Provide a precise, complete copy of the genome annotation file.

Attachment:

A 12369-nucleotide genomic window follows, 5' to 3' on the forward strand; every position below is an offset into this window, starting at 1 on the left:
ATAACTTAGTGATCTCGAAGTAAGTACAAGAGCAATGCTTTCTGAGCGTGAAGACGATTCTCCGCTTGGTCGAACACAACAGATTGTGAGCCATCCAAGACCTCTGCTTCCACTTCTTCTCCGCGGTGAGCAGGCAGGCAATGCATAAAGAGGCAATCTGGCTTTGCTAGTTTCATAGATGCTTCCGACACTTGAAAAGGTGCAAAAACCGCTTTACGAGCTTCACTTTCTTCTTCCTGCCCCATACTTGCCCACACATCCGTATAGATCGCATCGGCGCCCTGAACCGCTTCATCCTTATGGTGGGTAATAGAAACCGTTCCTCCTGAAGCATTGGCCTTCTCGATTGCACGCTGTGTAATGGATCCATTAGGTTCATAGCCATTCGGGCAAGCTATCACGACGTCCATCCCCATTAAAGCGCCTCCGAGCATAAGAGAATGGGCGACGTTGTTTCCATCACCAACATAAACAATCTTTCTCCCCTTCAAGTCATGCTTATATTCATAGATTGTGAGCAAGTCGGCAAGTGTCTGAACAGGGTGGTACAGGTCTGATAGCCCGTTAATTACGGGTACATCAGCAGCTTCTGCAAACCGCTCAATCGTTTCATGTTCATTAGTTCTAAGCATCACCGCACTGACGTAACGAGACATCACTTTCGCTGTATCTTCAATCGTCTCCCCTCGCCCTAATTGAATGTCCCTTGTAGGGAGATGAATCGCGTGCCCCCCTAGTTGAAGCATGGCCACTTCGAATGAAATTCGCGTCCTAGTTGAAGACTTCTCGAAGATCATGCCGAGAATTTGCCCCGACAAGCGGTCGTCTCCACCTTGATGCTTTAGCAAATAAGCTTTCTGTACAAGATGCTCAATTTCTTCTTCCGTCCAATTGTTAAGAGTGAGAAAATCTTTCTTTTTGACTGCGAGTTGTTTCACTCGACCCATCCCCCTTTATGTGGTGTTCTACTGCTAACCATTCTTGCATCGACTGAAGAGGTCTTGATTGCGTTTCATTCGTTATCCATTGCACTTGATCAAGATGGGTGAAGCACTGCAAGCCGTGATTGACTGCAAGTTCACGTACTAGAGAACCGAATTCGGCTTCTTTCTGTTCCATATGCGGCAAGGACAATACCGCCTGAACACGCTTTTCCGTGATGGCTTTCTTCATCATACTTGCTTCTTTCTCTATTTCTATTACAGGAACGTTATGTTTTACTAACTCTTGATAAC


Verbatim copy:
A 12369-nucleotide genomic window follows, 5' to 3' on the forward strand; every position below is an offset into this window, starting at 1 on the left:
ATAACTTAGTGATCTCGAAGTAAGTACAAGAGCAATGCTTTCTGAGCGTGAAGACGATTCTCCGCTTGGTCGAACACAACAGATTGTGAGCCATCCAAGACCTCTGCTTCCACTTCTTCTCCGCGGTGAGCAGGCAGGCAATGCATAAAGAGGCAATCTGGCTTTGCTAGTTTCATAGATGCTTCCGACACTTGAAAAGGTGCAAAAACCGCTTTACGAGCTTCACTTTCTTCTTCCTGCCCCATACTTGCCCACACATCCGTATAGATCGCATCGGCGCCCTGAACCGCTTCATCCTTATGGTGGGTAATAGAAACCGTTCCTCCTGAAGCATTGGCCTTCTCGATTGCACGCTGTGTAATGGATCCATTAGGTTCATAGCCATTCGGGCAAGCTATCACGACGTCCATCCCCATTAAAGCGCCTCCGAGCATAAGAGAATGGGCGACGTTGTTTCCATCACCAACATAAACAATCTTTCTCCCCTTCAAGTCATGCTTATATTCATAGATTGTGAGCAAGTCGGCAAGTGTCTGAACAGGGTGGTACAGGTCTGATAGCCCGTTAATTACGGGTACATCAGCAGCTTCTGCAAACCGCTCAATCGTTTCATGTTCATTAGTTCTAAGCATCACCGCACTGACGTAACGAGACATCACTTTCGCTGTATCTTCAATCGTCTCCCCTCGCCCTAATTGAATGTCCCTTGTAGGGAGATGAATCGCGTGCCCCCCTAGTTGAAGCATGGCCACTTCGAATGAAATTCGCGTCCTAGTTGAAGACTTCTCGAAGATCATGCCGAGAATTTGCCCCGACAAGCGGTCGTCTCCACCTTGATGCTTTAGCAAATAAGCTTTCTGTACAAGATGCTCAATTTCTTCTTCCGTCCAATTGTTAAGAGTGAGAAAATCTTTCTTTTTGACTGCGAGTTGTTTCACTCGACCCATCCCCCTTTATGTGGTGTTCTACTGCTAACCATTCTTGCATCGACTGAAGAGGTCTTGATTGCGTTTCATTCGTTATCCATTGCACTTGATCAAGATGGGTGAAGCACTGCAAGCCGTGATTGACTGCAAGTTCACGTACTAGAGAACCGAATTCGGCTTCTTTCTGTTCCATATGCGGCAAGGACAATACCGCCTGAACACGCTTTTCCGTGATGGCTTTCTTCATCATACTTGCTTCTTTCTCTATTTCTATTACAGGAACGTTATGTTTTACTAACTCTTGATAAC